So….was it Ms Pickens fault that it took way too long and didn’t hang right? No, it was mine and as a result I will do it right the next time. I wasn’t sure if I should share this dress or not, but thought if someone was debating creating one on their own for the first time…they may want to learn from my mistakes.
How many times have you spent looking for that perfect item to create? And after much time searching, you finally find it and can’t wait to get started! You sit down with your sewing machine, fabric, and cup of coffee and then you realize….you don’t have a pattern. Perhaps you have something similar that you could adapt, but you just aren’t sure what the pieces should look like.
It isn’t hard to figure out what pieces you will need to complete that most perfect ensemble! Simply take some time to really analyze all areas of the dress and you will be surprised at how quickly all the pieces will jump out at you!
Not sure what I mean? Just follow along to learn how I deconstruct a vintage dress!!
To start with, you need to find the dress or garment you would like to create. I have chosen this 1930’s dress:
Once your choice is made, it is time to take a long hard look at all areas of the dress from top to bottom.
Below is the same picture, but with notes on the major areas of construction, along with shapes and details:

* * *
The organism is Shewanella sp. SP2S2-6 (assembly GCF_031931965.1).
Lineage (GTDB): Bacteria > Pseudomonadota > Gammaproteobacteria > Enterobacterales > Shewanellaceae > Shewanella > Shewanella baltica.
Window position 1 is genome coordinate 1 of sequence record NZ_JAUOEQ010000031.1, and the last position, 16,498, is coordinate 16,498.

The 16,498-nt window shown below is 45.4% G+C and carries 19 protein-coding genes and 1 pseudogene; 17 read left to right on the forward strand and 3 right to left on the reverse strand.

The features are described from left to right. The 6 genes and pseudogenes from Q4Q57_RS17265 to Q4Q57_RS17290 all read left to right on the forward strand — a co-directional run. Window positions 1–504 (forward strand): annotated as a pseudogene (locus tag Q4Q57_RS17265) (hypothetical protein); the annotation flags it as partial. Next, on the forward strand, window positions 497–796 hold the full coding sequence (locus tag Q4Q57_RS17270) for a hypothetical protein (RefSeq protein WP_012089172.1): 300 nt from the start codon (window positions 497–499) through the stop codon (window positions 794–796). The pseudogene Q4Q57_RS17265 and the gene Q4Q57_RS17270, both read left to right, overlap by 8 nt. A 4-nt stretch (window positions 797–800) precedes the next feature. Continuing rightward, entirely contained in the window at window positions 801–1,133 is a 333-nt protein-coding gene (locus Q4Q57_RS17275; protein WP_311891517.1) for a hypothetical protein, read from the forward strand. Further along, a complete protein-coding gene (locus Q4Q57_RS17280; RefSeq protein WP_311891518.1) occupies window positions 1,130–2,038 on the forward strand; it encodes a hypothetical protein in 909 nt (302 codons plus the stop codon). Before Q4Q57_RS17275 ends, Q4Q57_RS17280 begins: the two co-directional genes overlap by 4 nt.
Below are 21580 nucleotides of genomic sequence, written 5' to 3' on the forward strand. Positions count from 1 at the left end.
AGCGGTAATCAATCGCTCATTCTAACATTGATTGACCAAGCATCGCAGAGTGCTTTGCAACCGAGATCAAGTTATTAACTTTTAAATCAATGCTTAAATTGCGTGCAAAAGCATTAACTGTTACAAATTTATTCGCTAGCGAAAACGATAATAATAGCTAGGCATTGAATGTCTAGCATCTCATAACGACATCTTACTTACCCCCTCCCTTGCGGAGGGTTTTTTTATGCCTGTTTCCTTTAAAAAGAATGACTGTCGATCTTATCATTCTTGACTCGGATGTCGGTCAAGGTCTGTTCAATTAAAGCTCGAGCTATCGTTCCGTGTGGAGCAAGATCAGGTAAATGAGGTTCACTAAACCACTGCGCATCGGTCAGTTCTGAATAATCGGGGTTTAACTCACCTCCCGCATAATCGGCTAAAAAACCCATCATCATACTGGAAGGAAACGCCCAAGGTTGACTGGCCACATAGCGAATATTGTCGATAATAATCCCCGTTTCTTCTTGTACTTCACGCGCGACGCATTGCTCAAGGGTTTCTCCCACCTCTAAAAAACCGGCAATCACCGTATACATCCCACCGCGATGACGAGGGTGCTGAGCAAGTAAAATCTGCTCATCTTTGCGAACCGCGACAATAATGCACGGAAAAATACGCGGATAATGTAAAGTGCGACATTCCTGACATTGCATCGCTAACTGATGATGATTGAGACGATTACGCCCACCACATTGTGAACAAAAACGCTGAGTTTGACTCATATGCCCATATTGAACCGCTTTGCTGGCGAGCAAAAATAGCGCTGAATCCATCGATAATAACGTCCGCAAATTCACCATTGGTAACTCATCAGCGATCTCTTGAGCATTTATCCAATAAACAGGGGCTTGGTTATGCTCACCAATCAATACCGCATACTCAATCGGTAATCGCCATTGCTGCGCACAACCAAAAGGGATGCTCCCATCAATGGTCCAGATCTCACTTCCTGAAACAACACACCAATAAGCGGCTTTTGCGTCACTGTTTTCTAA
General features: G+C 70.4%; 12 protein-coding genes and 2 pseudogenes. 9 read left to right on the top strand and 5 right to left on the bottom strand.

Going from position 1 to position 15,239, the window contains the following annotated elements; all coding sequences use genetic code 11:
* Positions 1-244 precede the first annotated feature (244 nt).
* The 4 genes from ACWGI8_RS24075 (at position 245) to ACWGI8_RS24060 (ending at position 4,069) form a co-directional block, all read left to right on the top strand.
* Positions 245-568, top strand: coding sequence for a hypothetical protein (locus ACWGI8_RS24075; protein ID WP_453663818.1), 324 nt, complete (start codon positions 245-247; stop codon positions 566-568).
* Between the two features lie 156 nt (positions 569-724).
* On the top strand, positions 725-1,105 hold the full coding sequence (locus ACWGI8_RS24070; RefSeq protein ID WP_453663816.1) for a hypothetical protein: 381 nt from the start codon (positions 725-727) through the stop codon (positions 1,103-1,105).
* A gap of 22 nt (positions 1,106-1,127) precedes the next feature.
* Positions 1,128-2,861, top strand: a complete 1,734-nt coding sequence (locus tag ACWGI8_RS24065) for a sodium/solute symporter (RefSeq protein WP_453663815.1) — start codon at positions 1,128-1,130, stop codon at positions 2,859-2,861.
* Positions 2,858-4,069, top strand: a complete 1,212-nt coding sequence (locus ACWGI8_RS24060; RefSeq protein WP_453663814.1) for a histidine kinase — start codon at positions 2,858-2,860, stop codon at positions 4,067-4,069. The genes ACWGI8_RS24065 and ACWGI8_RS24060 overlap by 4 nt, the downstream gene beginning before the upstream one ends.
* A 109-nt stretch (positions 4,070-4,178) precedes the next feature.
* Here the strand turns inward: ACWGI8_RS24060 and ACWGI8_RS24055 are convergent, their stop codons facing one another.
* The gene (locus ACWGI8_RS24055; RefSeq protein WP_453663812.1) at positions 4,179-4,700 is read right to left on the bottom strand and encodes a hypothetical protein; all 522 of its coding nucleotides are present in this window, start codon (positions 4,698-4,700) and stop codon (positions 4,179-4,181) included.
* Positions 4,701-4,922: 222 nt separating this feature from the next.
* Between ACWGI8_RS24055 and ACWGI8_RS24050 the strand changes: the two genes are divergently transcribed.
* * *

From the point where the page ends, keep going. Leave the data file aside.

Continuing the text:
Taking all of these notes, I then would mock up a pattern of all the pieces I would need to create the dress. Just like this…
From here, you can then begin adding your own measurements to the patterns, and begin the fun process of completing your chosen garment!
Later on this month, I will show you how to take drawn-out patterns like this, and create full-size custom pieces based on your measurements!!
So don’t just let that most admired outfit remain on the page…let it come to life on you!!!
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Sweet and elegant both describe this little blouse from the 1940’s. I had such a fun time creating it, that I wanted to share the pattern with you! However, unlike patterns I have created in the past, this one is a bit different. I have created a drafting guide with the hopes of allowing anyone of any size the ability to recreate this pattern just for them!